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Watch out for the signs of teen dating violence

  • Published
  • By Steve Mayfield

February is Teen Dating Violence Awareness and Prevention Month, or TDVAM. As the father of a teenage daughter, this subject and monthly observation, really resonates with me.

In a selfish way, I’m kind of glad that COVID-19 has interrupted our social norms and limited the “teen dating scene.” One of the collateral aspects of the restrictions that have resulted from this epidemic is that I don’t have to worry about what might happen when my daughter is out on a date, or even out with a group of her friends.

For the parents out there, perhaps you have similar feelings and thoughts. This month is set aside to ensure we all are made more aware of teen dating violence and some of its accompanying aspects such as stalking and sexual assault. This year’s TDVAM theme is “Know Your Worth.”

Here’s a question for parents: When was the last time you had a conversation with your teen (both males and females) about dating abuse?

According to the Centers for Disease Control and Prevention, three in four parents say they have had a conversation with their teen about what it means to be in a healthy relationship – but 74 percent of sons and 66 percent of daughters said they have not had the conversation about dating abuse with a parent in the past year. It may be time to re-engage on this subject again.

Let’s define teen dating violence. According to the Community Resource Center based in San Diego, California, “teen dating violence is a type of domestic violence or intimate partner violence. Teen dating violence is the use of coercive, intimidating, or manipulative behaviors to exert power and control over a partner. It can happen in person or electronically, especially through-unwanted texting and social media posts.”

The CDC goes on to indicate that one out of every three adolescents – 33 percent – report having experienced verbal, emotional, physical, or sexual dating abuse each year.

The CDC also says that youth who are victims of teen dating violence are more likely to:

  1. Experience symptoms of depression and anxiety;
  2. Engage in unhealthy behaviors, like using tobacco, drugs, and alcohol;
  3. Exhibit antisocial behaviors, like lying, theft, bullying, physically hitting/striking others; and
  4. Have thoughts about suicide.

During this month, organizations, teachers, and parents are highly encouraged to develop initiatives and strategies focused on empowering and informing teens of methods to establish and engage in “healthy relationships,” which are relationships centered on respect and equality These are relationships grounded in the reality that there are challenges associated with establishing and maintaining healthy interpersonal connections.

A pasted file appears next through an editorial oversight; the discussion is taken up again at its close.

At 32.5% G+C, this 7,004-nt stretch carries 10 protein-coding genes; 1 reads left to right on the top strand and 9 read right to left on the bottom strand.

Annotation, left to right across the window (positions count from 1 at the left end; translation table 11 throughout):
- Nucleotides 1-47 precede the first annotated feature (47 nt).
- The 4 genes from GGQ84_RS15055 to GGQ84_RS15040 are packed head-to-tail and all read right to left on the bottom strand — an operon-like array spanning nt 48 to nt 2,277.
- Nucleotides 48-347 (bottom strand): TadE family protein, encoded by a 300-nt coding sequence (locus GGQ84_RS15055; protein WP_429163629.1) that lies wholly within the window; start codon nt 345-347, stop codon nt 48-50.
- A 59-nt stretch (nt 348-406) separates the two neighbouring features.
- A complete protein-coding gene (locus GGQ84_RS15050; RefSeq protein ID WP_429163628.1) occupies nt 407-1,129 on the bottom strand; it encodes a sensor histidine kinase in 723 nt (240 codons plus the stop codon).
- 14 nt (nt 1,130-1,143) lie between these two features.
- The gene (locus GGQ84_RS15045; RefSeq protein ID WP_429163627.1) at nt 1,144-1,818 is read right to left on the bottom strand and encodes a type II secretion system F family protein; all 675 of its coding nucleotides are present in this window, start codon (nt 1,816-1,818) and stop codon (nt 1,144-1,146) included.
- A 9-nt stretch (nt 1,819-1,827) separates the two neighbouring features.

As adults/parents, it is vitally important that we relinquish a bit of control and wholeheartedly listen to what our teens have to say.

Remember, at one point, we were teens, as well. Think back to your teenage years … how easy was it for you to discuss “relationship issues” with your parents? For many of us, I would venture to say this was not an easy conversation to have. If it was easy for you, consider yourself fortunate.

While the month of February provides an opportunity to focus on teen dating violence, it requires our focus and attention throughout the year, as well.

If you have teenagers who are dating, or who are of dating age, encourage them and the persons they have relationships with to go to Teen Dating Violence Awareness Month 2021 Pledge at and complete the form.

The pledge simply states: “I pledge to treat my partners with equality and respect. I pledge to use healthy communication to resolve conflict. I pledge to ask for consent and respect my partners' boundaries.” Your teen then types his/her initials in the box provided to sign the pledge. They may also consent to have their initials published and indicate that they would like to receive more information about teen dating violence and healthy relationships.

According to the CDC, approximately 360 teens are treated in emergency rooms each day for “assault injuries.” Violence prevention is a key component in protecting our teenagers and supporting their growth into healthy adults.

Personally, I am going to do all I can to ensure my daughter is not one of those who were/are assaulted. How about you?

For more information, call 1-800-CDC-INFO (232-4636) or TTY at 1-888-232-6348, or at